LONDON, Oct 18 (Reuters) - The European Union defended proposed new derivatives clearing rules on Thursday after criticism from the United States, saying the bloc has every right to supervise foreign financial firms that serve EU customers.
The U.S. Commodity Futures Trading Commission (CFTC) chair Christopher Giancarlo threatened retaliation on Wednesday unless the EU watered down the draft rules, which set out tougher conditions for foreign clearing houses doing business in the bloc.
They include allowing EU regulators to directly supervise foreign clearing houses on their home turf in some instances.
For two regulators to air their differences so publicly is rare.
European Commission spokesman Johannes Bahrke said the proposed EU regulations were actually based on existing U.S. rules.
“It is the prerogative of the EU legislator to set the general supervisory framework for central counterparties (CCPs) active in the EU and we would expect third country authorities to respect that, just as we respect the rules and legislative procedures in other countries,” Bahrke said in a statement.
“We reiterate that the cooperative oversight we have proposed is modelled for systemically important cross-border CCPs on the United States’ own supervisory system,” Bahrke said.
The EU rules were drawn up in response to Britain’s departure from the bloc, which will result in Europe’s biggest clearing house for euro-denominated transactions like interest rate swaps, London-based LCH, being located outside the bloc.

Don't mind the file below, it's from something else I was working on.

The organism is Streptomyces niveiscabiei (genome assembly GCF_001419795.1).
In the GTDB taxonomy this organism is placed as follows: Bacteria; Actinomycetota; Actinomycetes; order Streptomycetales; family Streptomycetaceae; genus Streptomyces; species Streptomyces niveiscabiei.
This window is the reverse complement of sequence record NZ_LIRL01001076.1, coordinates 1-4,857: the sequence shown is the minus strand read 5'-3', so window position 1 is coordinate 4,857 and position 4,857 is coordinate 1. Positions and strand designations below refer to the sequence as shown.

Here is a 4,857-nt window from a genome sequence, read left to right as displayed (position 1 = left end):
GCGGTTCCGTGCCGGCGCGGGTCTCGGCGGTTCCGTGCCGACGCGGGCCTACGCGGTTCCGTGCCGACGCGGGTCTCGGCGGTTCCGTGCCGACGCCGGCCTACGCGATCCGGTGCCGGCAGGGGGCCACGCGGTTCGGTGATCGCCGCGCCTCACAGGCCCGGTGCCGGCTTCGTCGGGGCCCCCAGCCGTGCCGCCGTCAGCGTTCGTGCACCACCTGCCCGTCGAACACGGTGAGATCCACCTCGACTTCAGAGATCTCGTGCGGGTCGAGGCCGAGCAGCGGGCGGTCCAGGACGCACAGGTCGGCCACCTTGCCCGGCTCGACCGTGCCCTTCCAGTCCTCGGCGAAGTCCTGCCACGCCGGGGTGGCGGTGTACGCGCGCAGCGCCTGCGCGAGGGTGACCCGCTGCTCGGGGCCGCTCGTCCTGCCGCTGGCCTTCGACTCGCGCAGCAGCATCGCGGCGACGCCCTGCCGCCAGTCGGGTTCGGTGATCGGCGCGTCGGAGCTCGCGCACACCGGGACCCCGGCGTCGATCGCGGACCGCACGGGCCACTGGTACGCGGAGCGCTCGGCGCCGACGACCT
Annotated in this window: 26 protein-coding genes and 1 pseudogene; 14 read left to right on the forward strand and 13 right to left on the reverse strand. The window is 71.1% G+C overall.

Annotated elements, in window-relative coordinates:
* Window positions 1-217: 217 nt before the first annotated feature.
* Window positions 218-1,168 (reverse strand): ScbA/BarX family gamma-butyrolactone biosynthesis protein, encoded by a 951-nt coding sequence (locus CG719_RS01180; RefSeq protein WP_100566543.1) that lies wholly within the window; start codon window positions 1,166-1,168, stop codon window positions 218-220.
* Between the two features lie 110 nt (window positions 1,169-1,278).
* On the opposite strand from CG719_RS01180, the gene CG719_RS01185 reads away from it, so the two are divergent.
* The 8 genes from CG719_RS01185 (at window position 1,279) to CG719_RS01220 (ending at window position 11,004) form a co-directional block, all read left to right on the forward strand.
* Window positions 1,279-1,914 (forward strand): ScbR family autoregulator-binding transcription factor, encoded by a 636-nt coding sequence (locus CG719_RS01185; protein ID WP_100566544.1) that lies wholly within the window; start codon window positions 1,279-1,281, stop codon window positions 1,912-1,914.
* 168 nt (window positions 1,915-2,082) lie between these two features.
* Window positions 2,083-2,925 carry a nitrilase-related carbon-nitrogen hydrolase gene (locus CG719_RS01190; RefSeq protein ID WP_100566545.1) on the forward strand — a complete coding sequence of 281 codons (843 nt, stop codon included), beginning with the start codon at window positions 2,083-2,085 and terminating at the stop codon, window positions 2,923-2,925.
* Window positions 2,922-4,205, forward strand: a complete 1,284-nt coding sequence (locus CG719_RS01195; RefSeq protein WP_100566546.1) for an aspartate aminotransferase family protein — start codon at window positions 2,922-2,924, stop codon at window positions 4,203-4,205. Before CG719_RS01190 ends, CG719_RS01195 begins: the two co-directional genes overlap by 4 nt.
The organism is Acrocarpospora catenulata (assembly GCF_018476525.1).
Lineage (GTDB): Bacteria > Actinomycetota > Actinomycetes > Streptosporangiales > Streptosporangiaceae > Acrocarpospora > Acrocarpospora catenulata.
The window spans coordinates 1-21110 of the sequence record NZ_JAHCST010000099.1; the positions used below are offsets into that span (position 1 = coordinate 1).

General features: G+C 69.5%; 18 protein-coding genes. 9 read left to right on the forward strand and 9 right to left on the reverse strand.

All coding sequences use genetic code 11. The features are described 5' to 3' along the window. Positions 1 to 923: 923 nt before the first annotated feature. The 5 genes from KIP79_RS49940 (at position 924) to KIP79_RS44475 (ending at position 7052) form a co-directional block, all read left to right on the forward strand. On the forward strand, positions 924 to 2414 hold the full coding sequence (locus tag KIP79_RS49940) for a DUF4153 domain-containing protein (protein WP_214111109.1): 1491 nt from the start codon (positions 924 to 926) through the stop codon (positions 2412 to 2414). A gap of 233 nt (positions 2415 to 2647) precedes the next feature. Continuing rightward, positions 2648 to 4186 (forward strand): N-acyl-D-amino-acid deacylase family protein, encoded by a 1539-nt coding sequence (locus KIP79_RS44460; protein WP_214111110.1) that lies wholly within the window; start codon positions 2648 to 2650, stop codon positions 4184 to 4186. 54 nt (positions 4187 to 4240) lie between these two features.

Unless the Bank of England agrees to joint supervision of LCH, the clearer may have to shift euro-denominated operations to the EU or risk losing the business.
The draft rules have led to accusations of regulatory overreach in the United States, home to clearers like CME and ICE.
Giancarlo said that unless the EU rules were watered down so that the bloc’s regulators “defer” to U.S. counterparts when it comes to supervising American clearing houses, the CFTC could effectively bar U.S. securities houses from trading on EU exchanges.
Latest figures from the EU’s securities watchdog ESMA on the bloc’s 660 trillion euro derivatives market, published on Thursday, highlighted London’s dominance in heavily traded products like interest rate swaps.
Bahrke said the EU is globally the most open jurisdiction when it comes to deferring to equivalent third country regulators, and offers greater deference to the CFTC than vice versa.
“The objective of the proposed new framework of CCP supervision is to maintain that openness and adapt our supervisory framework to the evolving circumstances in European derivatives markets,” Bahrke said.
“We look forward to continuing the dialogue on this matter.”
Reporting by Huw Jones; Editing by Susan Fenton